Mr Wong, Sydney.

Just in case it wasn't already pretty obvious from some of my posts, I'm going to come out with it and say that I'm a planner.  I like my day divided into time slots, I like to set due dates for tasks and divide that task into smaller sub-tasks (made that word up just then) over the intervening time, I hand write lists in this electronic age and put squares in front of each item so that they can be ticked off, I record things on Foxtel iQ (but then again, who doesn't iQ these days).



Which brings me to dinner last night at Mr Wong, Justin Hemmes and the Merivale Group's latest and most talked about restaurant in the Sydney CBD.  A twitter friend visiting from Melbourne planned dinner there a few weeks ago and because I'd heard it was notoriously difficult to find Mr Wong and its nondescript entrance, I thought I'd get and and do a spot of reconnaissance ahead of the appointed evening.  Which is how I found myself on a sunny spring day teetering on the edge of a narrow footpath as a delivery truck attempted to park at the service entrance while a large, chauffeur driven 4WD with blacked out window was trying to reverse out around it.

I wasn't the only person who feared for my life down that narrow laneway because my clumsy progress was duly noted by the on duty security person.  He was concerned enough to pop out from the restaurant foyer periodically to check on my progress upstream whilst the majority of the traffic was headed downstream.  I felt and looked like a large fish by the time I got to the door of Mr Wong which, I suppose is always better than ending up looking like fish fillets or fish fingers (gee my turn of phrase is especially entertaining today).  I was greeted by a welcoming committee of said security staffer and a lovely girl who assured me I was in the right place and gave me a business card just to make sure I returned again safely.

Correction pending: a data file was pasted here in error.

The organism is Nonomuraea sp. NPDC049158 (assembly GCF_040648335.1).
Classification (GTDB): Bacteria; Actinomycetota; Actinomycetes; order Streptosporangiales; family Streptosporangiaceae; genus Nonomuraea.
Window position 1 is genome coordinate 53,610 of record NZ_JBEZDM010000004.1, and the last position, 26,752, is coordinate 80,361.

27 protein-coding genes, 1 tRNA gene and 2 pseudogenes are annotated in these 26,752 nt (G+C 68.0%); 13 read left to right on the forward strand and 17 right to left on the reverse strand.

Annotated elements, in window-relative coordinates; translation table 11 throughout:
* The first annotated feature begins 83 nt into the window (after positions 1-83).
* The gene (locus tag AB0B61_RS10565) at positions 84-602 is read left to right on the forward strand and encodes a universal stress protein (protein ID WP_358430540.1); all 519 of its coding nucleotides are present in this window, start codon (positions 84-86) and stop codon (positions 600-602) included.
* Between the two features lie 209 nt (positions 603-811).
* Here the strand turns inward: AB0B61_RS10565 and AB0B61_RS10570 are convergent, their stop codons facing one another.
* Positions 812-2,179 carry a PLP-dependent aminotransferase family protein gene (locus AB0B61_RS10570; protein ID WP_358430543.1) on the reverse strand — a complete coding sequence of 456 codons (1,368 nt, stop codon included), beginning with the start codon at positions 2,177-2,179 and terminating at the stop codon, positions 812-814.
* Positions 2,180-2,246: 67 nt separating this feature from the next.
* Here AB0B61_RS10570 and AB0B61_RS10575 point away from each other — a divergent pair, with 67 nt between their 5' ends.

So theoretically, nothing could have gone wrong last night when I attempted to find the restaurant again. With a new iPhone map app and the address entered into it.  Though, having read the stories about map mishaps around Sydney with the new program, perhaps I shouldn't have placed so much faith in my phone.   Wrong town.

After an appetite building walk, I found Mr Wong again but was running late so was unable to take too many exterior photographs of the subtle sign painted on the wall of 3 Bridge Lane.  There was also the small matter of a very important looking person having a very important phone conversation as he hovered around the sign.  I didn't have the heart to ask him to move and thought that he wouldn't take too kindly to being blinded by the flash of my camera....